Considering CEO ethics bubble
Enron. Adelphia. Healthsouth. Worldcom. The past three years have been a long-suffering hangover from the white-hot, anything goes, everyone’s a day-trader 1990s. In the pursuit of profits, and in many cases, personal enrichment, business ethics seemed to be sealed in a padded envelope, stuffed in an archive box, and sent to storage in the basement.The mores of American business continue to take a drubbing in the general media with each new indictment and trial. John Horan-Kates, the president of the Vail Leadership Institute and a group of top national business leaders want to see that change. For the second year in a row the Vail Leadership Institute hosted the Changing the Game Forum: Reforming American Business.Over two days CEOs, CFOs, public company board members, university professors, business consultants and national financial reporters tackled, head on, some of the thorniest issues facing America’s corporations. These were men and women at the top of their profession who shared a collective disgust for the over-publicized and over-hyped stories of disgraced leaders like Lay, Rigas, Scrushy and Ebbers.”Changing the Game” definitely wasn’t a PowerPoint eyewash seminar. I felt I was back in graduate school. Spending time in the formal presentation sessions and at the social breaks, I couldn’t help but to come away feeling very positive about the future of American business. The energy, engagement and intellectual vibrancy of the presenters and the attendees underscored an optimistic determination that eschewed social chit chat and provided lively and meaningful discussions at the dining tables.After the first day’s introductory session and dinner I headed home and, as I do most evenings, thumbed through The Wall Street Journal. On the op-ed page there was a fascinating article providing a New York Stock Exchange board member’s perspective of former chairman Richard Grasso’s shockingly high $187 million compensation. As if on cue, the next morning’s session delved into this very issue. The discussion didn’t center around the amount of Grasso’s paycheck, but the environment of corporate governance that permitted it. Again, this was a roomful of people that represented a very elite tier of our nation’s business community. What was strikingly clear was their shared view that there is no moral or financial justification for allowing such excess. Not from high-powered CEOs and not from the boards that hold them accountable.Throughout the 1990s, as public companies stock prices soared the directors of many of those boards simply saw massive CEO bonuses as proportional rewards for the huge increase in their company’s stock value. In many cases these same CEOs also held the dual position of board chairman and chief executive officer. That duality of structure often created a culture of complicity with supposedly independent boards meekly aligning with the wishes of the CEO.As a matter of standard public company governance, members of the board also oversee separate committees to monitor compensation and finance (often called the audit committee). You’d think that with these checks and balances in place that the massive implosions at Enron and WorldCom would have been avoided. Clearly a lot of board directors weren’t taking their jobs that seriously. Now that Congress, the New York state attorney general and the Department of Justice have entered the fray, CEOs and their boards are paying much closer attention to the importance of ethical corporate governance.In its typically well-meaning way, Congress passed the Sarbanes-Oxley Act, which basically requires the CEO of the company to attest to the veracity of the company’s legal and financial public filings. The new industry lingo refers to this as “Sarbox.” The problem with Sarbox, as clearly enumerated during the Changing the Game forum, is that it now burdens public companies with another thick layer of compliance with only, at best, a modest effect on truly improving the internal ethics of a company.The Vail Leadership Institute’s program was impressive in its focus on pushing aside platitudes and searching for practical ways to improve the core ethical values of American business. However, from my own observance I don’t think that ethical dry rot is as pervasive as recent headlines proclaim. One participant spoke forcefully of the vast majority of companies that operate ethically and successfully every day. Reflecting upon his comment there was a strong sense in the room that the good news side to this story has gone underreported.Now to switch from the content of the forum to the event itself: John Horan-Kates has held a long-term vision of positioning the Vail Valley as a host to top national and international conferences that deal with the most vital subjects of the day. While generally small in size (Changing the Game had around 100 attendees) these conferences have the ability to not only attract well-heeled visitors, but to create another compelling opportunity for many of our community’s residents to be exposed to some of the best and brightest thinkers in the world. It’s a model we’ve proven to be successful in the arts. Why not in the business and intellectual arenas, too? Don Cohen, executive director of the Vail Valley Economic Council, can be reached by e-mail at firstname.lastname@example.org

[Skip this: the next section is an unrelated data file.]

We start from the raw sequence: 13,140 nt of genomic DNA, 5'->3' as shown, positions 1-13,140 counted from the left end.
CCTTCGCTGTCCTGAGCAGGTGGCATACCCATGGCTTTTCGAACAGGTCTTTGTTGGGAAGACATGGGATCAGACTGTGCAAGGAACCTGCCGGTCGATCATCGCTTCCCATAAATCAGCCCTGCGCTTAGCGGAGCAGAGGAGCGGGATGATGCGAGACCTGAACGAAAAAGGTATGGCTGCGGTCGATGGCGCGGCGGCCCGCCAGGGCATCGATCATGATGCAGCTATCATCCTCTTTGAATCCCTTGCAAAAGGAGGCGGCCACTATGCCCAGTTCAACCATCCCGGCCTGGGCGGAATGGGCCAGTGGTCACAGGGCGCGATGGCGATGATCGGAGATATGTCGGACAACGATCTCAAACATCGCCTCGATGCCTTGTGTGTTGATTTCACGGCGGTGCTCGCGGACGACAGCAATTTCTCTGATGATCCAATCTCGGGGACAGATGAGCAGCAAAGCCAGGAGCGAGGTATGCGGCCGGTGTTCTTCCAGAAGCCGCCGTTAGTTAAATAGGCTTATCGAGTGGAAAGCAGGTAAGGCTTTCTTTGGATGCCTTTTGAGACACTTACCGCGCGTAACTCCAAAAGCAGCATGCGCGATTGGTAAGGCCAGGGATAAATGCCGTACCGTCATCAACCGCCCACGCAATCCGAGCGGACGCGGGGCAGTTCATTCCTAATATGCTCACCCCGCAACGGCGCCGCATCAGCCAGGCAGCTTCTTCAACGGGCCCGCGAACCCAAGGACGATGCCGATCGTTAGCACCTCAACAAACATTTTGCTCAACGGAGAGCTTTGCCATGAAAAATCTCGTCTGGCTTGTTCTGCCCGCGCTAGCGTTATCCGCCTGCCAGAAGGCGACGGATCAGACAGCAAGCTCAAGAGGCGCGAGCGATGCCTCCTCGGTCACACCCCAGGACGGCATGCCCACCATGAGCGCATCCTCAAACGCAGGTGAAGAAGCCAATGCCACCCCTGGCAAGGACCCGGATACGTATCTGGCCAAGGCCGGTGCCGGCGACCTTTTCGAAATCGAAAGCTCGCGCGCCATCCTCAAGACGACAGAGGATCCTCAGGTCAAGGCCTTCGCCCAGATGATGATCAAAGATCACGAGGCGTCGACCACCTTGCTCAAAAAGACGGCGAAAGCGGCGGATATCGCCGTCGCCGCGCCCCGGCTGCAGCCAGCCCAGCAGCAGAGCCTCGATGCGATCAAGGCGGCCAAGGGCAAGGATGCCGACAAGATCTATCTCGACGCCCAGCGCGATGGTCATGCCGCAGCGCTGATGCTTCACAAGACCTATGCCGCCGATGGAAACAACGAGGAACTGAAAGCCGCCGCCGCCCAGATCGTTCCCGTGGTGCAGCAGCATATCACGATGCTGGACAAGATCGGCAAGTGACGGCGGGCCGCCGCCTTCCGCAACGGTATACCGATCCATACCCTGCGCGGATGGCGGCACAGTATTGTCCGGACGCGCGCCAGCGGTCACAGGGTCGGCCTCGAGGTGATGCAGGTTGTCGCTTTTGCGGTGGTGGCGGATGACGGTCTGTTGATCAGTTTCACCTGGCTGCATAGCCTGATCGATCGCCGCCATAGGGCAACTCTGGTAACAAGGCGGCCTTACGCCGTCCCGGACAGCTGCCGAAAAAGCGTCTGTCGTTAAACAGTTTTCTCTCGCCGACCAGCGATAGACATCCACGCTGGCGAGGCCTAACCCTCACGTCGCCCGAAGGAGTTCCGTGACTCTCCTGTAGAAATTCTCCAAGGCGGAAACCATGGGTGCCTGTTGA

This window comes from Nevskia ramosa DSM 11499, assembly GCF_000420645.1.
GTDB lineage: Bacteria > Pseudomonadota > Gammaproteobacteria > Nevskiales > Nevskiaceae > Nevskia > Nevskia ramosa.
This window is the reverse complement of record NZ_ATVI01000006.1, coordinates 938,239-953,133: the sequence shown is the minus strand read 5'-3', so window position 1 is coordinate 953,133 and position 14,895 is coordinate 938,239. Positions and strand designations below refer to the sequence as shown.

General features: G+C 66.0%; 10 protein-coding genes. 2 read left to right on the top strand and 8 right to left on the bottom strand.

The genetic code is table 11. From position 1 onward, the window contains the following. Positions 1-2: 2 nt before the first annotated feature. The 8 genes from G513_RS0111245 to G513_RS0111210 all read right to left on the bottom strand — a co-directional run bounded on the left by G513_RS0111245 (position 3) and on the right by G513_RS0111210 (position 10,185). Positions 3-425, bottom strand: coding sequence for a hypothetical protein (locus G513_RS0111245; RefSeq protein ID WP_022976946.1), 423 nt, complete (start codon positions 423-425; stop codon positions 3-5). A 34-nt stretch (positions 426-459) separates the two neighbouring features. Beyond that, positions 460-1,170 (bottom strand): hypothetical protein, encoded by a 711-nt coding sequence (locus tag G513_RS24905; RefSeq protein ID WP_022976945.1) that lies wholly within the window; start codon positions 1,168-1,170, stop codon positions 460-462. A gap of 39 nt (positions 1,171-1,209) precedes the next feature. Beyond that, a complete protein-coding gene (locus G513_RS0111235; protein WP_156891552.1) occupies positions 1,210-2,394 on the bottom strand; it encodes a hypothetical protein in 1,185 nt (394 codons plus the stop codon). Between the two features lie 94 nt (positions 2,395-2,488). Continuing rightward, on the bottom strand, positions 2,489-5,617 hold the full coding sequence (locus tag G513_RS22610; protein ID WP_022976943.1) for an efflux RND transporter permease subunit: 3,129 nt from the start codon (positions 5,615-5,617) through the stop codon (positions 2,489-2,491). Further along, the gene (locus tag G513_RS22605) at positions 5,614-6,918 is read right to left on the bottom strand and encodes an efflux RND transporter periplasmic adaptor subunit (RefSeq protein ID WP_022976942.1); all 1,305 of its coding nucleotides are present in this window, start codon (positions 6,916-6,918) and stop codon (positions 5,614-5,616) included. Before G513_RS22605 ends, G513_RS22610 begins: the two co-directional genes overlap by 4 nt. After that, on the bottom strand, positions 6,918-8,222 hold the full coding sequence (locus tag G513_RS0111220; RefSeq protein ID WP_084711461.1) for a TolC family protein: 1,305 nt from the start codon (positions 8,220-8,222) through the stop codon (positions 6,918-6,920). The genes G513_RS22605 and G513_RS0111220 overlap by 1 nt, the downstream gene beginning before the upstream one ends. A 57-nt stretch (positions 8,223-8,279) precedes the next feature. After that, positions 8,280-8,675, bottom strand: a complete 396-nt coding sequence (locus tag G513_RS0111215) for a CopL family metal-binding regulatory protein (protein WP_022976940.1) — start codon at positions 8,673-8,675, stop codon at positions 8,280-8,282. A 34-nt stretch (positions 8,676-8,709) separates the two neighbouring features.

Developers of an addiction treatment center at the former Lodge at Cordillera site say lawsuits brought forth by Cordillera residents and the metro district violated federal law, and the parties are headed to federal court.